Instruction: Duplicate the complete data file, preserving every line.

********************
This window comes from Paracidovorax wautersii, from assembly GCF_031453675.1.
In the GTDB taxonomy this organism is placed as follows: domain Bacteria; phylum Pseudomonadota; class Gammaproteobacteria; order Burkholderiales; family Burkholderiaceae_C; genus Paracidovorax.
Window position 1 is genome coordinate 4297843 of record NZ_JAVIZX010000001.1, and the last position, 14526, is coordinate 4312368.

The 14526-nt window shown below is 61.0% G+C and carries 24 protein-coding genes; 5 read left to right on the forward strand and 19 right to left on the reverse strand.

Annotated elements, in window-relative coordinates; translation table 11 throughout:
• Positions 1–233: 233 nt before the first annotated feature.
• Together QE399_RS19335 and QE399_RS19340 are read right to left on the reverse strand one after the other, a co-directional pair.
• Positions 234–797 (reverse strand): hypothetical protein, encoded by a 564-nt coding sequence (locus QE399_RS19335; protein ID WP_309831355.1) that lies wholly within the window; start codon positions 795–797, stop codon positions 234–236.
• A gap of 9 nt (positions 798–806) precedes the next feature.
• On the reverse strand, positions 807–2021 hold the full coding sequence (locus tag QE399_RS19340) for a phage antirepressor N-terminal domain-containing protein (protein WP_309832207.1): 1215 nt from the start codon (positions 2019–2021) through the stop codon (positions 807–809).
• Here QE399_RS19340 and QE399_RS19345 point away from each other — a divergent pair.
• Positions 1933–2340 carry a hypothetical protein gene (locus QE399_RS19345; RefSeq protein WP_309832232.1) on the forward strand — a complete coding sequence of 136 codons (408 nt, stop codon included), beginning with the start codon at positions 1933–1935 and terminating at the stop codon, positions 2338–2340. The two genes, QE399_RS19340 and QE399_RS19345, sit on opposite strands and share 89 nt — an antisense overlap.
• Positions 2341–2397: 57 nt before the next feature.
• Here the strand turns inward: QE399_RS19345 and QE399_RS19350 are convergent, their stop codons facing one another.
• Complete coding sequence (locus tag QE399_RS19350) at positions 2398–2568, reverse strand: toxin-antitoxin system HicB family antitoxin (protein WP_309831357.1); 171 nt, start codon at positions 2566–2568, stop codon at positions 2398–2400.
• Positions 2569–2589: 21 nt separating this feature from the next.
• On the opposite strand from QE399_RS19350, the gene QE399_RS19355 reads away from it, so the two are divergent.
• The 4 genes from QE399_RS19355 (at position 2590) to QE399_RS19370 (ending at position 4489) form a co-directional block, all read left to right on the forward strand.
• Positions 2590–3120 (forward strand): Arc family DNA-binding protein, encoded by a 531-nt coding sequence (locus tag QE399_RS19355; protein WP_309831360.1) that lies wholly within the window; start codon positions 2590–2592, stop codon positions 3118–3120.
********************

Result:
This window comes from Paracidovorax wautersii, from assembly GCF_031453675.1.
In the GTDB taxonomy this organism is placed as follows: domain Bacteria; phylum Pseudomonadota; class Gammaproteobacteria; order Burkholderiales; family Burkholderiaceae_C; genus Paracidovorax.
Window position 1 is genome coordinate 4297843 of record NZ_JAVIZX010000001.1, and the last position, 14526, is coordinate 4312368.

The 14526-nt window shown below is 61.0% G+C and carries 24 protein-coding genes; 5 read left to right on the forward strand and 19 right to left on the reverse strand.

Annotated elements, in window-relative coordinates; translation table 11 throughout:
• Positions 1–233: 233 nt before the first annotated feature.
• Together QE399_RS19335 and QE399_RS19340 are read right to left on the reverse strand one after the other, a co-directional pair.
• Positions 234–797 (reverse strand): hypothetical protein, encoded by a 564-nt coding sequence (locus QE399_RS19335; protein ID WP_309831355.1) that lies wholly within the window; start codon positions 795–797, stop codon positions 234–236.
• A gap of 9 nt (positions 798–806) precedes the next feature.
• On the reverse strand, positions 807–2021 hold the full coding sequence (locus tag QE399_RS19340) for a phage antirepressor N-terminal domain-containing protein (protein WP_309832207.1): 1215 nt from the start codon (positions 2019–2021) through the stop codon (positions 807–809).
• Here QE399_RS19340 and QE399_RS19345 point away from each other — a divergent pair.
• Positions 1933–2340 carry a hypothetical protein gene (locus QE399_RS19345; RefSeq protein WP_309832232.1) on the forward strand — a complete coding sequence of 136 codons (408 nt, stop codon included), beginning with the start codon at positions 1933–1935 and terminating at the stop codon, positions 2338–2340. The two genes, QE399_RS19340 and QE399_RS19345, sit on opposite strands and share 89 nt — an antisense overlap.
• Positions 2341–2397: 57 nt before the next feature.
• Here the strand turns inward: QE399_RS19345 and QE399_RS19350 are convergent, their stop codons facing one another.
• Complete coding sequence (locus tag QE399_RS19350) at positions 2398–2568, reverse strand: toxin-antitoxin system HicB family antitoxin (protein WP_309831357.1); 171 nt, start codon at positions 2566–2568, stop codon at positions 2398–2400.
• Positions 2569–2589: 21 nt separating this feature from the next.
• On the opposite strand from QE399_RS19350, the gene QE399_RS19355 reads away from it, so the two are divergent.
• The 4 genes from QE399_RS19355 (at position 2590) to QE399_RS19370 (ending at position 4489) form a co-directional block, all read left to right on the forward strand.
• Positions 2590–3120 (forward strand): Arc family DNA-binding protein, encoded by a 531-nt coding sequence (locus tag QE399_RS19355; protein WP_309831360.1) that lies wholly within the window; start codon positions 2590–2592, stop codon positions 3118–3120.